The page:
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Hedge fund apologist


LC
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https://www.youtube.com/watch?v=VNYNMM0hXXY&feature=youtu.be

 

This Hedge Fund manager just lost all of his clients' money over the course of a couple weeks (hundreds of millions of dollars), made this cringy "apology" video while wearing a Rolex, then shut his site down and went dark

 

 

This was a pretty sad watch. But important too as a reminder of what can happen quickly!

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To me, it is crazy. Imagine constructing a portfolio where a relatively normal 3-week period in November can totally ruin you? Honestly, I don't think I could do it even if I tried. I say that not to make light of his situation, but essentially as a warning to myself.

 

Literally on Nov 1 he authored a post entitled, "Option Selling Opportunities So Good They're Scary"

 

Wow.

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Yes, LC,

 

I noticed that, too. Mr. Cardier betted the whole shop [including client capital], and lost ... - it all!

 

Somehow, it feels comforting not to have done so - With no "smart" articles on SA, right?

 

Edit:

 

I wonder if there has been some kind of moral hazard involved here, to try to keep up?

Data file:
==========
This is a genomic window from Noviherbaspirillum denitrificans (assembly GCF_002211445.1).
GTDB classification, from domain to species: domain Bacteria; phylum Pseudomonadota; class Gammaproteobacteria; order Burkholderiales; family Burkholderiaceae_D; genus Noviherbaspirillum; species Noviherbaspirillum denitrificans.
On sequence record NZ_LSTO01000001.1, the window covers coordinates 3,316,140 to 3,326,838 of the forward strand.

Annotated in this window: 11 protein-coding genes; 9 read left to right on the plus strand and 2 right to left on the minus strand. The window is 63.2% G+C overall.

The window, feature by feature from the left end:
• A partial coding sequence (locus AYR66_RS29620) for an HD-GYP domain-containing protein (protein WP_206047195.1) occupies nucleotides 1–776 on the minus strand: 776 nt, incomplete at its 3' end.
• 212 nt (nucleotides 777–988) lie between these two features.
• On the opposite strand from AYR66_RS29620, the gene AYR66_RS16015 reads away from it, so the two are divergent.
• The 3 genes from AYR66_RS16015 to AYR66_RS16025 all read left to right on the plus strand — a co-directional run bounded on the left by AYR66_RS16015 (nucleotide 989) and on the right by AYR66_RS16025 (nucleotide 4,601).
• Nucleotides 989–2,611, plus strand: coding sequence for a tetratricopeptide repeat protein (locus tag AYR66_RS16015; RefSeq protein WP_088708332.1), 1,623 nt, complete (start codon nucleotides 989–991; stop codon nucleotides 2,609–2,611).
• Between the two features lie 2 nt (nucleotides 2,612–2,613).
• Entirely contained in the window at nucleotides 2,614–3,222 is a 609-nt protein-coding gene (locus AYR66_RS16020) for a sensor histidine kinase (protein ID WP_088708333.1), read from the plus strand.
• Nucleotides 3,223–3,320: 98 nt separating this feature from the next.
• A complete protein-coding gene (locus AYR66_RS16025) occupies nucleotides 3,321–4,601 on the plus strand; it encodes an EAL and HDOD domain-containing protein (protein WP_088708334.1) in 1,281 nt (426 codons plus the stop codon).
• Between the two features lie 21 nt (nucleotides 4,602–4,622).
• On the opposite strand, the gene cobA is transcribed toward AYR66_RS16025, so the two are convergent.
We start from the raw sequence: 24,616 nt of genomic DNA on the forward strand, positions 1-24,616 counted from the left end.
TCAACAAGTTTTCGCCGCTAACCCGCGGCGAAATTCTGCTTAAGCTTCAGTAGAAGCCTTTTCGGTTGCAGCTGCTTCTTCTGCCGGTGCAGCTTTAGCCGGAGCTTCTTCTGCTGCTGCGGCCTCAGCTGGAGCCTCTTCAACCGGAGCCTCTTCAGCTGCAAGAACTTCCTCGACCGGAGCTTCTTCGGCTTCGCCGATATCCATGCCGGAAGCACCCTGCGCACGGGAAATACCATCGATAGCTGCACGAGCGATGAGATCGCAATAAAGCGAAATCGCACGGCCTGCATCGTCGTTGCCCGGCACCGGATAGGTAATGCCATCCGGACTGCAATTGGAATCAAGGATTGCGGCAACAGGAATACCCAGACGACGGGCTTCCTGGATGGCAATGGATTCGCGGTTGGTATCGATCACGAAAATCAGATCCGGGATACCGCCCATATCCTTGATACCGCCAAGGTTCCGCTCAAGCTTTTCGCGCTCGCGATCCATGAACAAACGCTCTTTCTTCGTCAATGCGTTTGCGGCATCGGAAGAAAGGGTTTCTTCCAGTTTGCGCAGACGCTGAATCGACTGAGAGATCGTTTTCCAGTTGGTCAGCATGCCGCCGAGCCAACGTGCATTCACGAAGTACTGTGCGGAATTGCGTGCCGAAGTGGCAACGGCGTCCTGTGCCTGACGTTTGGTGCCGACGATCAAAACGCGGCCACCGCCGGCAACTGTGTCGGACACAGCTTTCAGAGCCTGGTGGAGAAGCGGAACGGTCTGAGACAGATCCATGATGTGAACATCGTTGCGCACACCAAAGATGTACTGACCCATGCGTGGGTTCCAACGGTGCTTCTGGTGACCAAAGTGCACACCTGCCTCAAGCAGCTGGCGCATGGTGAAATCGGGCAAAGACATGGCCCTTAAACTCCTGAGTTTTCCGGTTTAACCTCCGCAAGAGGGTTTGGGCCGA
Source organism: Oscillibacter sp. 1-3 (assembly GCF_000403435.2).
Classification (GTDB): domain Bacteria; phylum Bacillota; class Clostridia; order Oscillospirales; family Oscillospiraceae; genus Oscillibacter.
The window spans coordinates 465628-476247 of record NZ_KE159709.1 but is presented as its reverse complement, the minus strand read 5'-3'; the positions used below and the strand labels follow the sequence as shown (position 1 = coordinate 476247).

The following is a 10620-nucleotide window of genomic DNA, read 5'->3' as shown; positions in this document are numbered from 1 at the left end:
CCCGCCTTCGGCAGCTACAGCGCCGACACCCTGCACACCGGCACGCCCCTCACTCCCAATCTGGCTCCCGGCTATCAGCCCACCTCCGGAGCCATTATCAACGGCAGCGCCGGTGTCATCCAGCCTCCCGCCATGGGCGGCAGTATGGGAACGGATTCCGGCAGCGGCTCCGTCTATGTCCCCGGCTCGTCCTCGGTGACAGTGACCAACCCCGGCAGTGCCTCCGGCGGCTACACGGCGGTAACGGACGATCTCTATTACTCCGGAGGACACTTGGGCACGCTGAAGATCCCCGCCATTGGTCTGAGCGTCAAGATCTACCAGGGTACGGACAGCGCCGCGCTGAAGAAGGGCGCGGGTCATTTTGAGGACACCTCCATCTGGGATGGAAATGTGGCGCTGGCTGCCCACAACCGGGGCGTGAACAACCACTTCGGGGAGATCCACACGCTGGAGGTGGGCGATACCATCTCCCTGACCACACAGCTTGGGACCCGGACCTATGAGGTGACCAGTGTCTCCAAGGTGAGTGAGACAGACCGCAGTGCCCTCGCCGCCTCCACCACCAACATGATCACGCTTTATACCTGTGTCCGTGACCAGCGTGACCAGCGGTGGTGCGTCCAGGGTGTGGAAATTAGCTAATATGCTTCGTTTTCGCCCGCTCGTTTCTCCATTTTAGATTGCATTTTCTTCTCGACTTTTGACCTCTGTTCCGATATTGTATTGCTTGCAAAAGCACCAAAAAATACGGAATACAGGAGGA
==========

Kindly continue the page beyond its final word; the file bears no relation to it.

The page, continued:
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Maybe I’m missing something but given the name of his site and blog this seems like more of a “product” selling platform than a real money management operation. Don’t judge a book by its cover, maybe, but I would never think putting money with a firm called optionseller.com or whatever was prudent.

 

This guy got his Rolex selling product and that product blew up. Not an uncommon story on the street.

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Apparently, the guy is an idiot & that video is a piss poor apology.

 

All he needed to do to cap off the video was to say "but hey, at least I'm not Jacob Wohl."

 

---

 

From the linked article:

 

Moreover, he said, FCStone borrowed on margin against the accounts to cover money-losing positions. In the end, the clients didn’t just lose all their all their money, they also now owe FCStone for the loans, he said.

 

https://www.bloomberg.com/news/articles/2018-11-19/hedge-fund-s-accounts-liquidated-amid-energy-market-volatility

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Apparently, the guy is an idiot & that video is a piss poor apology.

 

All he needed to do to cap off the video was to say "but hey, at least I'm not Jacob Wohl."

 

---

 

From the linked article: